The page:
In A Ted Hughes poem called "Criminal Ballad" (of the Crow collection), there's a usage of the word "heave" which I can't figure:

"A woman fell between the ship and the jetty
At a heave from the moon and the sun
Her pleading cries were humbled out"

What does "at a heave" means here?

I know that "heave" have a meaning in a nautical context, and I also know that a sea can be described as "heaving", but what does it have to do with the moon and the sun?


1 Answer 1


The Oxford English Dictionary says:

heave of the sea: the force exerted by the swell of the sea in quickening, retarding, or altering a vessel’s course.

So the ship was heaved by the sea and this caused the woman to fall, perhaps when she was walking along the gangplank to or from the jetty.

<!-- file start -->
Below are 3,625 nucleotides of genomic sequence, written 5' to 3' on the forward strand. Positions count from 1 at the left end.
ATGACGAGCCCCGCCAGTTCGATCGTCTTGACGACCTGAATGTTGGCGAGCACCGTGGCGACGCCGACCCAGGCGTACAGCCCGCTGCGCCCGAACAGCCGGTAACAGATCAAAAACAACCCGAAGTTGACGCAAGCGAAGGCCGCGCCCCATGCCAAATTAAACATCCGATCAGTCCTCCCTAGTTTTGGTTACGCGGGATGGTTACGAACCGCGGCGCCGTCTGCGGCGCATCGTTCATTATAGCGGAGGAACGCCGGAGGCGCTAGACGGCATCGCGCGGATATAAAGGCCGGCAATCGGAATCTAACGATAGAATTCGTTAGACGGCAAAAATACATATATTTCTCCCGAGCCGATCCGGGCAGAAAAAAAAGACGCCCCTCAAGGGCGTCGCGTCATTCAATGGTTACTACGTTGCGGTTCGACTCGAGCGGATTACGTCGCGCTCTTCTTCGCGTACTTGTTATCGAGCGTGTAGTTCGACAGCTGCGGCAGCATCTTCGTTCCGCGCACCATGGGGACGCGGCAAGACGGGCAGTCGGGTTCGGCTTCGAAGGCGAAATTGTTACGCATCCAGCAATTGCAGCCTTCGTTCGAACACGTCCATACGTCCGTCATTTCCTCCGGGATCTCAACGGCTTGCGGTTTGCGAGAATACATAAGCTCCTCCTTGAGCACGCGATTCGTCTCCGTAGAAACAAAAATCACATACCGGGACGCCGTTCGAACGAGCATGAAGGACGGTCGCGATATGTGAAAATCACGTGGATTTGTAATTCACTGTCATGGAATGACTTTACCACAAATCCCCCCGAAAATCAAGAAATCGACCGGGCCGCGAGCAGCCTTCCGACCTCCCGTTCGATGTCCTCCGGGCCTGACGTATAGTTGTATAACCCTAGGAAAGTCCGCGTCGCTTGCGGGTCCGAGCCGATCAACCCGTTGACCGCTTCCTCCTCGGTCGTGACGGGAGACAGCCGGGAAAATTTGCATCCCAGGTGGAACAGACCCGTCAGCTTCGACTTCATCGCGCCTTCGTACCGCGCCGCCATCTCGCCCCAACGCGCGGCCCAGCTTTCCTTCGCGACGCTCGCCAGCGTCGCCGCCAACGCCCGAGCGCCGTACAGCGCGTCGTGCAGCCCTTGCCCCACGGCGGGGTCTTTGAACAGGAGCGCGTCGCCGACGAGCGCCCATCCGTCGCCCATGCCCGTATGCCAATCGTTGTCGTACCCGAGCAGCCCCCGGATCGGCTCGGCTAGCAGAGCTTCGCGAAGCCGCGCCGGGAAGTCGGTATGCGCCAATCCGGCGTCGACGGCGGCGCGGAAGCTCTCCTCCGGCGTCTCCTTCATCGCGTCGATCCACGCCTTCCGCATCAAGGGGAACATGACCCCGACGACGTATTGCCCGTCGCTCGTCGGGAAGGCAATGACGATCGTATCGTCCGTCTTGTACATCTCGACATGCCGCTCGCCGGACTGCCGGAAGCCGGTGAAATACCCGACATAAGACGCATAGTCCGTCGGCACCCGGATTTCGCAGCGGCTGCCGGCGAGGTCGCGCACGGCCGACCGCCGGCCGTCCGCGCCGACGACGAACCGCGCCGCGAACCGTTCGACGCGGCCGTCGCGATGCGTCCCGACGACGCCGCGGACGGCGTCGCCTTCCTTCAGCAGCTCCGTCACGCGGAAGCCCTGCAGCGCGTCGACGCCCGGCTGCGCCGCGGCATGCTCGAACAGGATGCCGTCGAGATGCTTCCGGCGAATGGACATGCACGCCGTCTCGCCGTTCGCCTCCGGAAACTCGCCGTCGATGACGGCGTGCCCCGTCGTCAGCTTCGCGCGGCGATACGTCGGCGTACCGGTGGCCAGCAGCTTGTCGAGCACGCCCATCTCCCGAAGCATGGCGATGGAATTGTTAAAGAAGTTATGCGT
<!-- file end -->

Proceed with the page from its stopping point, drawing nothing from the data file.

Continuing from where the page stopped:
What have the moon and the sun to do with it? These celestial bodies are responsible for the tide, not for the swell, which is caused by wind. The tide does not move fast enough to noticeably heave a ship (except in a few places where there are tidal bores or races). Perhaps Hughes is making a metaphor whereby the sun and the moon cause the tide, and the tide is like the swell, and the swell moves the ship. However, the chain of connections there seems rather long.

In the next line, “humbled out” is also hard to interpret. Turning again to the OED I find that ‘humble’ has a second meaning:

humble, v.2 Obsolete. intransitive. To rumble; to mumble; to hum or buzz as a bee.

so perhaps Hughes means that her cries were drowned out by the noise of the ship’s engine.

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